Hunger.  Like an FBI psychopath-tracker trying to get inside his man, Rick got into hunger.  He ate.  He ate without utensils.  He ate a lot.  He made himself feel what they must have been feeling, which was: I am growing and no matter how much I eat, IT WILL NOT BE ENOUGH.  Monsters though they were, they were no different from the boll weevils and potato bugs and seed mites that plagued every Grange in Nevada and that Rick knew so well.  According to the Professor, each mutant would keep eating until it was 376 percent larger than it was now—at which point its exoskeleton would no longer be able to support it in Earth’s gravity.  But by then its progeny would be out in the world to continue the work—which was eating.

That night it came to him: “Can’t we make them eat each other?” he asked.

The Professor just stared at him.

“They are going to eat, whatever we do, Professor.  Can’t we make their very hunger our weapon?”

In a flash the Professor saw it.  “Yes! Pheromones!”

“I don’t understand, Professor.”

“Animals smell, Rick: They smell each other.  If the smell is right, they mate.  Another smell, and they eat.  They recognize their food by smell, Rick.”

“We can make the locusts smell like food?”


So it was that Rick—a red-blooded American kid who didn’t know any world other than his sharp Chevy and a hometown trapped in the ’50s—and a distinguished entomologist from a large university sat down to work out a way to stop the “McCulloughville Mutants”—namely, a modified pheromone based on sex hormones but read as “food” by the locusts and sprayed by aircraft on the marching, flying hordes.

It was destined to work, so of course it did.  The locusts fell upon one another, hunger insatiable, and those that escaped the original spraying were mopped up over the following weeks by more spraying.  The gargantuan eggs were never laid and Rick even got to save two little kids from a very irate locust, killing it with a heat-seeking, shoulder-launched Stinger missile.  He’d never been a hero before and it felt good.

The TV news footage (which we’ll see more than once in our story) shows this:

Rick and the Professor and his daughter, Janie Price, standing between them, the carapace of a giant locust out of focus behind them, the sound of jets above them, the sound of giant insect legs rubbing together but fading, and the TV reporter thrusting his mike into Rick’s face with the words: “You’re a hero, Mr. Rowe.  Tell us how you did it.  How did you stop those mutants when no one else—not even the State Police or the Army—could?  Your public wants to know.”


The Present


We open eighteen months later on a fine suburban home in southern California, 2005.  It’s Our Hero’s house, of course: His trophies and awards for saving his hometown, the State of Nevada, two little kids, probably the entire world, line the mantelpiece and wall above the fireplace, along with a framed front-page victory story, a wedding portrait of Rick and Janie, assorted pics of their honeymoon in Hawaii six months ago—leis and all.  He stopped the giant locusts, became famous, married the girl, sold his story for seven figures.  All is as it should be.  Or is it?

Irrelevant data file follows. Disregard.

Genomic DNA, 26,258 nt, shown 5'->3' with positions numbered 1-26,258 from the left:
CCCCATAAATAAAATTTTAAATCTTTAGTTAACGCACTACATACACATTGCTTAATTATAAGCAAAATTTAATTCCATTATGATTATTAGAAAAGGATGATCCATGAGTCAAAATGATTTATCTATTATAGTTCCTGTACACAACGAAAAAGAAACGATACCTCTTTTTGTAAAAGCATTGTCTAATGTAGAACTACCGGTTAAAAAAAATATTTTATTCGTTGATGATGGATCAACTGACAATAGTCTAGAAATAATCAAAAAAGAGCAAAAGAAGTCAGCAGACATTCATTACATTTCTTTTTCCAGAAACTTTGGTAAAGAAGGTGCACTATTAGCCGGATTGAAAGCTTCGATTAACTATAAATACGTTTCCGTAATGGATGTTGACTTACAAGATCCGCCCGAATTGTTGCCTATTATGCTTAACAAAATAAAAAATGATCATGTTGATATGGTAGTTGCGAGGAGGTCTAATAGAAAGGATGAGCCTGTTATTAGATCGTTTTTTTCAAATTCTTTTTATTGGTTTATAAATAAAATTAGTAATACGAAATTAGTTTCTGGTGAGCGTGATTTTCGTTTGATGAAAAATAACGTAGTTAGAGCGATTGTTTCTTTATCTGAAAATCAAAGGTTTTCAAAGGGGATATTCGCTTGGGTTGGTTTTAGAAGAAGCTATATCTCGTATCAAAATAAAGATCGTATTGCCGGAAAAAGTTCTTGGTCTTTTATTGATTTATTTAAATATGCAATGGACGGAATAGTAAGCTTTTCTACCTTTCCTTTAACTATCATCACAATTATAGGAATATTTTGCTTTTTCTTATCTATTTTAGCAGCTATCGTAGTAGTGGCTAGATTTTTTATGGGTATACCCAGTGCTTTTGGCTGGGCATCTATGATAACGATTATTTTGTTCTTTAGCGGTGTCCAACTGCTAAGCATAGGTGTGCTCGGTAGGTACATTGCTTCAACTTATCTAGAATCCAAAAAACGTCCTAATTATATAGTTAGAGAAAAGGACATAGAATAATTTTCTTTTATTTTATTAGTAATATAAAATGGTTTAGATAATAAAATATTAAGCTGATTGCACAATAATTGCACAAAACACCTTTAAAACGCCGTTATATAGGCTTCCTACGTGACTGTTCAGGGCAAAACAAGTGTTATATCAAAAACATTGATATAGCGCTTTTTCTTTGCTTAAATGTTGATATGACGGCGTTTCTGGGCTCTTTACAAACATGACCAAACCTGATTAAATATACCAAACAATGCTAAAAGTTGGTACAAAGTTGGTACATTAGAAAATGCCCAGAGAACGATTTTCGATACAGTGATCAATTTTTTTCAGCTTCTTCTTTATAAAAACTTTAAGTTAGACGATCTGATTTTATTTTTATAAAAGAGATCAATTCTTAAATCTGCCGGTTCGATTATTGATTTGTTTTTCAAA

Rick and Janie are on their way out and we go with them—jet-skiing, para-sailing, and catamaranning in the bay, lunch with friends on a very buff power-yacht, romantic dinner in Beverly Hills.  He’s still our ’50s hero all right, but he’s somehow traveled to the new millennium.  Right after the defeat of the locusts, we learn, he sold the rights to his story to the nation’s favorite tabloid and he’s affluent now.  There’s even talk of a Rick Rowe Show.  But we see something in his expression as he plays with his toys and enjoys the good life that says he isn’t really happy.  He should be, but he’s not.

That night he can’t sleep.  We watch him toss, turn, get up.  We watch him pad his way over to the DVD player and sixty-three-inch Samsung plasma screen in the living room, insert a DVD, sit down on the Umbrian-modern sofa, and, yes, it’s the news footage of his McCulloughville exploits—in all their ’50s black-and-white glory.  He watches with a thousand-yard stare.  The footage ends.  He goes to the menu again, clicks on play, and as he does, Janie—who’s somehow still got that ’50s hair-and-nightgown look even in a house like this one—emerges sleepy-eyed from the bedroom.  “Come to bed, honey,” she says.  “Daddy wants you at the lab early tomorrow morning.  You don’t want to disappoint him, do you?”

Rick turns it off reluctantly.  He really would like to see the footage again, but she’s right—he’s got to get up at five o’clock and make the drive to UCLA, where Professor Price now has an endowed chair thanks to those seminal conference papers he delivered on “Pheromonal Response Confusion in Melanoplus spretus: A Food/Sex Model.”  Rick is his laboratory assistant, working once again—but at better pay and benefits—with insects.  He doesn’t need the job—the tabloid money is there—and he won’t need it later when the movie, book and a.m. talk show deals his agent’s pushing close.  But he’s doing it—working—for Janie.  He loves her, and she likes the idea of her “two favoritest people in the world” working together—loving father and famous hero-husband.

He goes to bed at last.  We hold on his eyes in the dark.  They’re open.  He’s haunted by something.


Where Rick’s Life Is Heading